Read the full article by Lisa Whitley Coleman (EHS Daily Advisor)
“The EPA continues to make addressing per- and polyfluoroalkyl substances (PFAS) in the environment a top priority. In its latest announcement, the Agency revealed two new steps in its aggressive battle to mitigate PFAS in drinking water.
‘First, EPA issued a memorandum detailing an interim National Pollutant Discharge Elimination System (NPDES) permitting strategy for addressing PFAS in EPA-issued wastewater permits,’ according to an Agency press release. ‘Second, EPA released information on progress in developing new analytical methods to test for PFAS compounds in wastewater and other environmental media. Together, these actions help ensure that federally enforceable wastewater monitoring for PFAS can begin as soon as validated analytical methods are finalized.’
The interim approach applies to areas where the EPA is the permitting authority on NPDES permits and includes three states (Massachusetts, New Hampshire, and New Mexico); the District of Columbia; most U.S. territories, including Puerto Rico; Indian Country; and certain federal facilities. In these areas, permit writers are advised to include ‘PFAS monitoring at facilities where these chemicals are expected to be present in wastewater discharges, including from municipal separate storm sewer systems and industrial stormwater permits,’ according to the EPA.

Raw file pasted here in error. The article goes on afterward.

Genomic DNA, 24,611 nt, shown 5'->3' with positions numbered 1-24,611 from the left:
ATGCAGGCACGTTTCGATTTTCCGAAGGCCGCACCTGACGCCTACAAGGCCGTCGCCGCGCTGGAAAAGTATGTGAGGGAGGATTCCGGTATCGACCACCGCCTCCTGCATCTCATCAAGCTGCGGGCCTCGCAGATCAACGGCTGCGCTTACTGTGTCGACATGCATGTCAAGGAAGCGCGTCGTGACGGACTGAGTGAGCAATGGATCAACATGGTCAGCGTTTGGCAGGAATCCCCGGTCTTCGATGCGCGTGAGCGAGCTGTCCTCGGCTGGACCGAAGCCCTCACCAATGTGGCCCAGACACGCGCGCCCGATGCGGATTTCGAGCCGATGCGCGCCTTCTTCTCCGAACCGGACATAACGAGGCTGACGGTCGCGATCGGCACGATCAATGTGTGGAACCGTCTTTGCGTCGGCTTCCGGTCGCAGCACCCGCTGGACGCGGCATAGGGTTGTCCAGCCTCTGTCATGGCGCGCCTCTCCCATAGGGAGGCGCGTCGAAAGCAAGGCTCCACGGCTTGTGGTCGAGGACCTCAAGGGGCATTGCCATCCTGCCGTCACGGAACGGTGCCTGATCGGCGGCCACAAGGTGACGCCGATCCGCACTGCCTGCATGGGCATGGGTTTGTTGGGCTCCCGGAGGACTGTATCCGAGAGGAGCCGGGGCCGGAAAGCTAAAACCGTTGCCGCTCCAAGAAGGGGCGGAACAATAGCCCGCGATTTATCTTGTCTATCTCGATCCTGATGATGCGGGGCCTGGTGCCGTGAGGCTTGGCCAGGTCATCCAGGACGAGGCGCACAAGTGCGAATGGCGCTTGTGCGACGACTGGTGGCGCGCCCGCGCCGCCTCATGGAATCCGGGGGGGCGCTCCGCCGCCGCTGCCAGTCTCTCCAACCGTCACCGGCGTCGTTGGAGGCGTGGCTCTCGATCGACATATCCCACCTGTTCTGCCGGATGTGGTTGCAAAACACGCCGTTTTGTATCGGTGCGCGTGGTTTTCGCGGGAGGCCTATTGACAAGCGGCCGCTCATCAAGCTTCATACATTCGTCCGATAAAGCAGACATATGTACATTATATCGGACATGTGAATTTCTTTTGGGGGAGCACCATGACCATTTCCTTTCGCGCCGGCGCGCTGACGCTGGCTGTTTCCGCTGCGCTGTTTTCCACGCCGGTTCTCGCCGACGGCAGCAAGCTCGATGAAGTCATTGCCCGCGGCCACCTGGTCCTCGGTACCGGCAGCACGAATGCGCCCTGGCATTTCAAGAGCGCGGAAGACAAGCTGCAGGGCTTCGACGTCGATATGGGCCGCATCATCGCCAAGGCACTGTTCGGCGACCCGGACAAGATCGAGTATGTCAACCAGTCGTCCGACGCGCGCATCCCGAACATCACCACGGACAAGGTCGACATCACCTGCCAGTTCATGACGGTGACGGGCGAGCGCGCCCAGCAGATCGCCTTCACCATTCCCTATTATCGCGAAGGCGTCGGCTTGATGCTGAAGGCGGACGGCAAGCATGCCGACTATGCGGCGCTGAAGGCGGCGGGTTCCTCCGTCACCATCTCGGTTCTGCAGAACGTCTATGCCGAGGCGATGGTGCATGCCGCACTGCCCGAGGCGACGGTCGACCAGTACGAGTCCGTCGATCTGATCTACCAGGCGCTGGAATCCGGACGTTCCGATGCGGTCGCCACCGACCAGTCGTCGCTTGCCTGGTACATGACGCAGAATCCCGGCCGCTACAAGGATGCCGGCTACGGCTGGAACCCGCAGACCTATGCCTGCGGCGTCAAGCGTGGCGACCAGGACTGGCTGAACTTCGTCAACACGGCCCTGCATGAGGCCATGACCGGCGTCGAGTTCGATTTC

The recommendation applies to PFAS that have ‘validated EPA analytical methods for wastewater testing,’ which the EPA will continue to make available as they are finalized. ‘The agency’s interim strategy also encourages the use of best management practices where appropriate to control or abate the discharge of PFAS and includes recommendations to facilitate information sharing to foster adoption of best practices across states and localities,’ according to the Agency…”